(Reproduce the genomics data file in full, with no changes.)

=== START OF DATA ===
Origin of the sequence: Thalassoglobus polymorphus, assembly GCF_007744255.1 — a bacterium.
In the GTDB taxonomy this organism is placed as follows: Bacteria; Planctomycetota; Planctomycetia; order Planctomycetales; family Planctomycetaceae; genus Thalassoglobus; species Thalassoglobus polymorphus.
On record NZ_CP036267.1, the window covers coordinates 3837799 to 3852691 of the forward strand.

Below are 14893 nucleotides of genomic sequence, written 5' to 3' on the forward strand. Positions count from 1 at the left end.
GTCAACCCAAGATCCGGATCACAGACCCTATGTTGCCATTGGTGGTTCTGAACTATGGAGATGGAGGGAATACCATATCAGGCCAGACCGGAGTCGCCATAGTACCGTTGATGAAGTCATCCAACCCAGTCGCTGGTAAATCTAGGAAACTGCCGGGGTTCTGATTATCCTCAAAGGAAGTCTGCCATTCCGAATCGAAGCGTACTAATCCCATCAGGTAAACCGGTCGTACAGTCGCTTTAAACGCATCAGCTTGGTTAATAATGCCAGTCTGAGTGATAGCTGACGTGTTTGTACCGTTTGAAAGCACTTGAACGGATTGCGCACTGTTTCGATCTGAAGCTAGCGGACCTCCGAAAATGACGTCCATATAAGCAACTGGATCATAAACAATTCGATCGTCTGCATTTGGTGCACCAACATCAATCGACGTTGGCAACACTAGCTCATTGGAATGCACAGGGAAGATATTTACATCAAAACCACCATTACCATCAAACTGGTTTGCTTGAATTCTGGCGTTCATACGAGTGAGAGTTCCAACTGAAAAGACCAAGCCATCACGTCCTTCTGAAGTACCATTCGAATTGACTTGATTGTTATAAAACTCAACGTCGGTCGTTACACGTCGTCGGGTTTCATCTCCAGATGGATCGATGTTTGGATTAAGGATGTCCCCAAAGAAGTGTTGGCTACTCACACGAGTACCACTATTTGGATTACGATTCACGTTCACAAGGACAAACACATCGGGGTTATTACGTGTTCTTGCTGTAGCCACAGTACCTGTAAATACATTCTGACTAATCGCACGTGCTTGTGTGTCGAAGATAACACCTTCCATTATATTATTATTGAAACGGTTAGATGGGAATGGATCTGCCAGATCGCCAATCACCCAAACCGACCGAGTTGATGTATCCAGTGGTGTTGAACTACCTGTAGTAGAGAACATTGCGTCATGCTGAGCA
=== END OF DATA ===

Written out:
Origin of the sequence: Thalassoglobus polymorphus, assembly GCF_007744255.1 — a bacterium.
In the GTDB taxonomy this organism is placed as follows: Bacteria; Planctomycetota; Planctomycetia; order Planctomycetales; family Planctomycetaceae; genus Thalassoglobus; species Thalassoglobus polymorphus.
On record NZ_CP036267.1, the window covers coordinates 3837799 to 3852691 of the forward strand.

Below are 14893 nucleotides of genomic sequence, written 5' to 3' on the forward strand. Positions count from 1 at the left end.
GTCAACCCAAGATCCGGATCACAGACCCTATGTTGCCATTGGTGGTTCTGAACTATGGAGATGGAGGGAATACCATATCAGGCCAGACCGGAGTCGCCATAGTACCGTTGATGAAGTCATCCAACCCAGTCGCTGGTAAATCTAGGAAACTGCCGGGGTTCTGATTATCCTCAAAGGAAGTCTGCCATTCCGAATCGAAGCGTACTAATCCCATCAGGTAAACCGGTCGTACAGTCGCTTTAAACGCATCAGCTTGGTTAATAATGCCAGTCTGAGTGATAGCTGACGTGTTTGTACCGTTTGAAAGCACTTGAACGGATTGCGCACTGTTTCGATCTGAAGCTAGCGGACCTCCGAAAATGACGTCCATATAAGCAACTGGATCATAAACAATTCGATCGTCTGCATTTGGTGCACCAACATCAATCGACGTTGGCAACACTAGCTCATTGGAATGCACAGGGAAGATATTTACATCAAAACCACCATTACCATCAAACTGGTTTGCTTGAATTCTGGCGTTCATACGAGTGAGAGTTCCAACTGAAAAGACCAAGCCATCACGTCCTTCTGAAGTACCATTCGAATTGACTTGATTGTTATAAAACTCAACGTCGGTCGTTACACGTCGTCGGGTTTCATCTCCAGATGGATCGATGTTTGGATTAAGGATGTCCCCAAAGAAGTGTTGGCTACTCACACGAGTACCACTATTTGGATTACGATTCACGTTCACAAGGACAAACACATCGGGGTTATTACGTGTTCTTGCTGTAGCCACAGTACCTGTAAATACATTCTGACTAATCGCACGTGCTTGTGTGTCGAAGATAACACCTTCCATTATATTATTATTGAAACGGTTAGATGGGAATGGATCTGCCAGATCGCCAATCACCCAAACCGACCGAGTTGATGTATCCAGTGGTGTTGAACTACCTGTAGTAGAGAACATTGCGTCATGCTGAGCA